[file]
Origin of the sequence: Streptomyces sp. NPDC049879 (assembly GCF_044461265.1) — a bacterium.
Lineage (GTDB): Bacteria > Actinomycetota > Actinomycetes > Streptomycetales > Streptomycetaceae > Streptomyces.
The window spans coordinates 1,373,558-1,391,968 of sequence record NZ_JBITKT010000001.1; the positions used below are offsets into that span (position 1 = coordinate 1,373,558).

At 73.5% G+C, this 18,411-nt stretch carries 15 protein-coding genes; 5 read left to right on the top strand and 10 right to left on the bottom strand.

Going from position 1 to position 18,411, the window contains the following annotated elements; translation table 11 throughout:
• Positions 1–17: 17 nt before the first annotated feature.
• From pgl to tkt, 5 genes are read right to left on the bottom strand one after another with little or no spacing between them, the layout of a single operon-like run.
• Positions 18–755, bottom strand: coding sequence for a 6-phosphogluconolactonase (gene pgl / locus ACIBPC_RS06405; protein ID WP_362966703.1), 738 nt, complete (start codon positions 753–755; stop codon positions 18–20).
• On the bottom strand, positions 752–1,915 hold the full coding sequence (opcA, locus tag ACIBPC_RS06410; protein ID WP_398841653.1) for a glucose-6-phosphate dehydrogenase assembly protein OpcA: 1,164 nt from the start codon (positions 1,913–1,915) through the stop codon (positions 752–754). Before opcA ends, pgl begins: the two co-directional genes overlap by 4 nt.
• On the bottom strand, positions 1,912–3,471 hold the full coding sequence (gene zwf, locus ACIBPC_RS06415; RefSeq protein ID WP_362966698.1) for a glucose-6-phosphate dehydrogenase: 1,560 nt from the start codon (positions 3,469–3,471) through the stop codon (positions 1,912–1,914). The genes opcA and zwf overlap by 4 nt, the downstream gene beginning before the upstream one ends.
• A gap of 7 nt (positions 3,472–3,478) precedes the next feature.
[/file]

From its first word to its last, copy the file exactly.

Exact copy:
Origin of the sequence: Streptomyces sp. NPDC049879 (assembly GCF_044461265.1) — a bacterium.
Lineage (GTDB): Bacteria > Actinomycetota > Actinomycetes > Streptomycetales > Streptomycetaceae > Streptomyces.
The window spans coordinates 1,373,558-1,391,968 of sequence record NZ_JBITKT010000001.1; the positions used below are offsets into that span (position 1 = coordinate 1,373,558).

At 73.5% G+C, this 18,411-nt stretch carries 15 protein-coding genes; 5 read left to right on the top strand and 10 right to left on the bottom strand.

Going from position 1 to position 18,411, the window contains the following annotated elements; translation table 11 throughout:
• Positions 1–17: 17 nt before the first annotated feature.
• From pgl to tkt, 5 genes are read right to left on the bottom strand one after another with little or no spacing between them, the layout of a single operon-like run.
• Positions 18–755, bottom strand: coding sequence for a 6-phosphogluconolactonase (gene pgl / locus ACIBPC_RS06405; protein ID WP_362966703.1), 738 nt, complete (start codon positions 753–755; stop codon positions 18–20).
• On the bottom strand, positions 752–1,915 hold the full coding sequence (opcA, locus tag ACIBPC_RS06410; protein ID WP_398841653.1) for a glucose-6-phosphate dehydrogenase assembly protein OpcA: 1,164 nt from the start codon (positions 1,913–1,915) through the stop codon (positions 752–754). Before opcA ends, pgl begins: the two co-directional genes overlap by 4 nt.
• On the bottom strand, positions 1,912–3,471 hold the full coding sequence (gene zwf, locus ACIBPC_RS06415; RefSeq protein ID WP_362966698.1) for a glucose-6-phosphate dehydrogenase: 1,560 nt from the start codon (positions 3,469–3,471) through the stop codon (positions 1,912–1,914). The genes opcA and zwf overlap by 4 nt, the downstream gene beginning before the upstream one ends.
• A gap of 7 nt (positions 3,472–3,478) precedes the next feature.